1.1 Glossary

This document uses the following terms:

application pool: A collection of one or more processes hosting zero or more web applications.

base64 encoding: A binary-to-text encoding scheme whereby an arbitrary sequence of bytes is converted to a sequence of printable ASCII characters, as described in [RFC4648].

certificate: A certificate is a collection of attributes and extensions that can be stored persistently. The set of attributes in a certificate can vary depending on the intended usage of the certificate. A certificate securely binds a public key to the entity that holds the corresponding private key. A certificate is commonly used for authentication and secure exchange of information on open networks, such as the Internet, extranets, and intranets. Certificates are digitally signed by the issuing certification authority (CA) and can be issued for a user, a computer, or a service. The most widely accepted format for certificates is defined by the ITU-T X.509 version 3 international standards. For more information about attributes and extensions, see [RFC3280] and [X509] sections 7 and 8.

certificate chain: A sequence of certificates, where each certificate in the sequence is signed by the subsequent certificate. The last certificate in the chain is normally a self-signed certificate.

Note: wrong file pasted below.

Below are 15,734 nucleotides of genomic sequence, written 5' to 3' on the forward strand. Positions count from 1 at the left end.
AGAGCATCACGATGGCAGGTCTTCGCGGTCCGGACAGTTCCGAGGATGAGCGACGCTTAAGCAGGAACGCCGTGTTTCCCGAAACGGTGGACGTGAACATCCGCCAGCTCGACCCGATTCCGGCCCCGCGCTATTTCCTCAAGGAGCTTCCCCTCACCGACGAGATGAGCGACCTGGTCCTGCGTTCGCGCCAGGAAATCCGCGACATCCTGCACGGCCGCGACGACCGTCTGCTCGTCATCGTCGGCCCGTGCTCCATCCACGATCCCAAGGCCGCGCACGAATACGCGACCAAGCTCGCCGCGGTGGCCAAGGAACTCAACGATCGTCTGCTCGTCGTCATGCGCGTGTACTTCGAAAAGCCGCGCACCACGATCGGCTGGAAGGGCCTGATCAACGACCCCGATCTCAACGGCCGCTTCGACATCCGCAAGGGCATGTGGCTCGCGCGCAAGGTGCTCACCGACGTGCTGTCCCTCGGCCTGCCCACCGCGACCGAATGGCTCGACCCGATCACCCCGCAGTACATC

certificate store: A database of certificates, or certificates and the accompanying private key. Used to store a variety of certificates with different attributes or constraints.

class identifier (CLSID): A GUID that identifies a software component; for instance, a DCOM object class or a COM class.

cleartext: In cryptography, cleartext is the form of a message (or data) that is transferred or stored without cryptographic protection.

decryption: In cryptography, the process of transforming encrypted information to its original clear text form.

Distributed Component Object Model (DCOM): The Microsoft Component Object Model (COM) specification that defines how components communicate over networks, as specified in [MS-DCOM].

dynamic endpoint: A network-specific server address that is requested and assigned at run time. For more information, see [C706].

encryption: In cryptography, the process of obscuring information to make it unreadable without special knowledge.